But it was an unexpected pleasure, just as this whole sojourn has been both unexpected and full to bursting with pleasure, to discover an old friendship that has survived the test of all this scratchy time. Unmindful of either of us, like a field of wildflowers neglected to tend to a demanding orchid, it continued on its cycle, flowering in a matter of fact way as if to suggest that there are things in life, sunrises and a good night’s sleep and springtime, that march on forever while we get down to the business of moving those stones that take drudgery and patience. They will be there, in reserve, when we take a moment to lift our eyes from all that toil and see.


what to expect when you're expecting things to be the same

I ended up finally leaving the house and, after an eye-popping walk around Lauren's neighborhood, heading to the National Mall to meet a friend.

It was good to see Adam; we wandered around the Museum of Natural History (love that elephant!) and through the Hirschhorn, two of my favorite pieces of the Smithsonian pie.

It’s a little funny though; it seems like nearly every time I come to DC, I spend time with someone (from RIT or from high school, or sometimes just my sister) who renews my consciousness of the fact that I am not the same person I was when we met and became friends. The old status quo of our relationship, the uncomfortable things I was apparently okay with at the time that I would never take lying down now: they fascinate me.

I’ve changed so much so quickly, especially in the past five years, that following my development has become a bit like tracking that of a very small child. I see myself, for better or for worse, every day – but sometimes it’s only by seeing the past specters of myself that don’t quite fit, and aren’t quite right, that I fully comprehend how much I’ve grown.

hitchcock, where you at?

I am surrounded by birds!

I slept in after Lauren went to work and Julie left to catch her bus (and go to the temptingly named OBAMA SUPERSTORE), then woke up to start loading the images from my inaugural dérive. Lauren’s stolen internet and I were having a bit of a Cold War standoff for most of the morning and early afternoon, exacerbated by the incessant squawking of the birds (who clearly disapproved of my slugabed ways).

I just got off the phone with Lauren, who encouraged me to head to a café in Adams Morgan to work; I suppose she’s right. I’m ironing out details of my trip back to Boston (tomorrow), but this is my last full day in DC and I want to make good use of it while I can.


extra golden

After the inaugural, we walked for what seemed like ages. I still couldn’t feel my feet, so we made our way from the Mall to the Waterfront metro stop, which Google maps tells me is about two miles. It felt like it. Have you ever walked two miles with absolutely no feeling below the ankle but a jarring, numbed up sense of absence? I find I can’t recommend it.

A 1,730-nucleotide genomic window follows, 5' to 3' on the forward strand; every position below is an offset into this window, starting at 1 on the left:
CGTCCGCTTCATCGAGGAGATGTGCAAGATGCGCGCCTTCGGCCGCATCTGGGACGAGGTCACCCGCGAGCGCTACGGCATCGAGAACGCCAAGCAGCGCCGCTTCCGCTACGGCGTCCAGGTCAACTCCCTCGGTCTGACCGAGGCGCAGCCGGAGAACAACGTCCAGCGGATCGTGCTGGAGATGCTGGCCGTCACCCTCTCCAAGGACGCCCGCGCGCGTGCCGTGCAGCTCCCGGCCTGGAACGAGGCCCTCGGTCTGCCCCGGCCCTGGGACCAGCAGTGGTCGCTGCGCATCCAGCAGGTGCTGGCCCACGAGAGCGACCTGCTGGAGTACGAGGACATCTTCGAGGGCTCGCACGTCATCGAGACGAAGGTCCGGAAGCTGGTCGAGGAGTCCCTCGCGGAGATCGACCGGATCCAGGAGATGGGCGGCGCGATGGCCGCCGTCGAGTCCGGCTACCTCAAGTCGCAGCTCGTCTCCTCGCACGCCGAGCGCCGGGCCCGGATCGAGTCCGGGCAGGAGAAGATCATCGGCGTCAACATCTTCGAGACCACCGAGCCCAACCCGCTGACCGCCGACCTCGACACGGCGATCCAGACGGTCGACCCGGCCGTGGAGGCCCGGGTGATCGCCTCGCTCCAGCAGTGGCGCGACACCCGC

We made our way to my sister’s office, my phone officially giving up the ghost along the way. Huddled there for a few hours to regroup, we found when we were getting ready to leave that my chemical warmers, hitherto having been given up for dead, were piping hot. Lesson learned: buy them early and start them up hours before leaving the house.

After a great Thai dinner and putting my cousin on the bus back to New York, we made our way back to a tense house. I half-decided, half-realized that the situation necessitated, that it would be best to spend the rest of my time in Washington in the city proper. The problem was that the city was not exactly a sparsely populated place the night of the inauguration and all the balls, parties, and out of town visitors that that implied.

I felt, laden with my carryon suitcase and brimming big blue IKEA bag, like the donkey that the family of Christ might have ridden: no room at the inn. I left in a hurry, meaning I was still wearing the great dress, tights, coat and jacket I’d rocked to the inauguration – but instead of my scruffy smart vintage cowboy boots, the outfit was capped with SERIOUS snowboots that made me look like I was a runaway from the lunar landing.

Schlepping along attired exactly like a bag lady, I made my way towards the welcome of my friend Lauren. We’ve known each other since middle school, and like many friends I made during that time, although our paths have diverged and we only see each other once every few years, our senses of humor are still mysteriously in sync and my comfort with them never falters.

Arriving at Mount Pleasant’s Gastropub in all my sketchy glory (I seriously looked like I was off to go sell knockoff handbags on a plaid blanket by the waterfront), I met and chatted with Lauren and her lovely friends Julie and Patricia, and mostly managed to forget the fact that I was a domestic refugee.

I have a certain anxiety about traveling, possibly because I don’t have a lot of money, but I think it comes from a lot more than that. There is a fundamental insecurity in not really knowing much about the bed you will sleep in the next night or the next night or the next, about the environment in a home that’s not your own or the likelihood that you may or may not be imposing on someone else’s kindness, hospitality and, ultimately, patience.